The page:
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15 Beit Bridge border officials in court on corruption charges

  • by Piet Rampedi
  • 3 Years ago
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Beitbridge 1



A FORMER prosecutor and priest, a local teacher and the head of immigration at the country’s busiest border post are among the 11 people who appeared at the Musina Magistrate Court in Limpopo on charges of corruption and defeating the ends of justice.

Beit Bridge border post’s immigration head Elvis Mavhungu, former senior prosecutor and priest Adv. Edward Pesula and nine other suspects were released on R3000 bail each today.

Four others – Musina high school teacher Theodore Maoka, former Pan Africanist Congress (PAC) councillor Eugine Khoza, immigration officer Edward Tshivhase and suspected illegal immigrant Philip Molea – were denied bail.

The group were part of 15 people arrested by the Hawks during a string operation at the Beit Bridge border post between South Africa and Zimbabwe on Thursday.

They appeared at a packed Court B of the Musina Magistrate’s Court this morning.

Hawks national spokesperson Brigadier Hangwani said their arrests followed a six months investigation into illegal activities at the border post.


He said some of those who were denied bail have pending cases against them while others were still being profiled by the police.

Mavhungu (54) is facing accusations of receiving a bribe of two pairs of shoes worth R3000 each, in exchange for illegally stamping a passport.


He was picked up at his office on Thursday. Mavhungu’s wife and son also work for Home Affairs.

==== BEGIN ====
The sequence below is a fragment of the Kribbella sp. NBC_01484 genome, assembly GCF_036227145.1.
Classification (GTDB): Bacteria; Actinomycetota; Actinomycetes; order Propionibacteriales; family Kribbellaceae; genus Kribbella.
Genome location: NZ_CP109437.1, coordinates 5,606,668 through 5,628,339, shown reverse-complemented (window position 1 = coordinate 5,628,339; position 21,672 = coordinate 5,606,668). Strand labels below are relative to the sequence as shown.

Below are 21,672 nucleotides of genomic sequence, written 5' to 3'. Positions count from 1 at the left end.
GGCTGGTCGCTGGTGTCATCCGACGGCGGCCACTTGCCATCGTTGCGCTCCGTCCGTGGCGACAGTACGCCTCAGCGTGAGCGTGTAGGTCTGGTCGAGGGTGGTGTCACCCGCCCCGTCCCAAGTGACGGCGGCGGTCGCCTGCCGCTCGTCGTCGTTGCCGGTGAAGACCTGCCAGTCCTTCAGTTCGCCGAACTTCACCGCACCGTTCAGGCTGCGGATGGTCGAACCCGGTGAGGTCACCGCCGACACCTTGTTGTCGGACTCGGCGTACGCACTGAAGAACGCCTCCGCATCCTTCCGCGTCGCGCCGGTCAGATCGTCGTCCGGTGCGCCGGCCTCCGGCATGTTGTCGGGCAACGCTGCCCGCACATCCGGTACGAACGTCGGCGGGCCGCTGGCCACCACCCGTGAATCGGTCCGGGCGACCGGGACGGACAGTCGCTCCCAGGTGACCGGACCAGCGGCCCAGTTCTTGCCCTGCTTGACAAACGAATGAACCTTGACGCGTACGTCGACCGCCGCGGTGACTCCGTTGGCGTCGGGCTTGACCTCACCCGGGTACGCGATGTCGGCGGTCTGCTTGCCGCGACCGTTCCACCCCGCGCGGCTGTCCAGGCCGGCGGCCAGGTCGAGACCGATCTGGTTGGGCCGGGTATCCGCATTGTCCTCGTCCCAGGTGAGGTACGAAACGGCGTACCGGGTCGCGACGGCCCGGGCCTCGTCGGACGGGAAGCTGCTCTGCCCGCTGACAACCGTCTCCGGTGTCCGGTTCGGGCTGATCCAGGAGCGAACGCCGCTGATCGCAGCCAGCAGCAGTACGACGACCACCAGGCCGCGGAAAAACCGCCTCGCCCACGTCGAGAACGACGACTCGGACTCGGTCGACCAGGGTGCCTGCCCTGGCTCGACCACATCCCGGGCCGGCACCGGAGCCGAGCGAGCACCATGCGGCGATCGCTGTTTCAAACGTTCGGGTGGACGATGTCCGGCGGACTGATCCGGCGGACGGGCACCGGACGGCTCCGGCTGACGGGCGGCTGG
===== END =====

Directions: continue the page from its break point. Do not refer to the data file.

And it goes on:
The state alleges that Pesula (46) accepted a R23 000 kickback for illegally facilitating a business visa for a foreign national.

Maoka allegedly pocketed R42 000 from illegal immigrants, in exchange for unduly processing temporary residence permits, entry and departure documents on twenty one passports.


Khoza, who owns a Clearing Agent at Beit Bridge and has a pending corruption charge against him, is accused of accepting R7 000 for issuing false immigration stamps to foreign nationals.

Tshivhase (47) allegedly walked away with R2000 for stamping a passport in the absence of its owner.

He was previously nabbed for corruption related matters.

Maoka was also arrested last year after being found in possession of Home Affairs stamps.

His wife apparently works for Home Affairs at Beit Bridge. Molea is suspected of being an illegal immigrant that uses false names.

He was denied bail pending the verification of his citizenship. As part of their bail conditions, all suspects were barred from setting feet at their work places at the border post.

They would appear in court again between June 27 and July 4, for trial.




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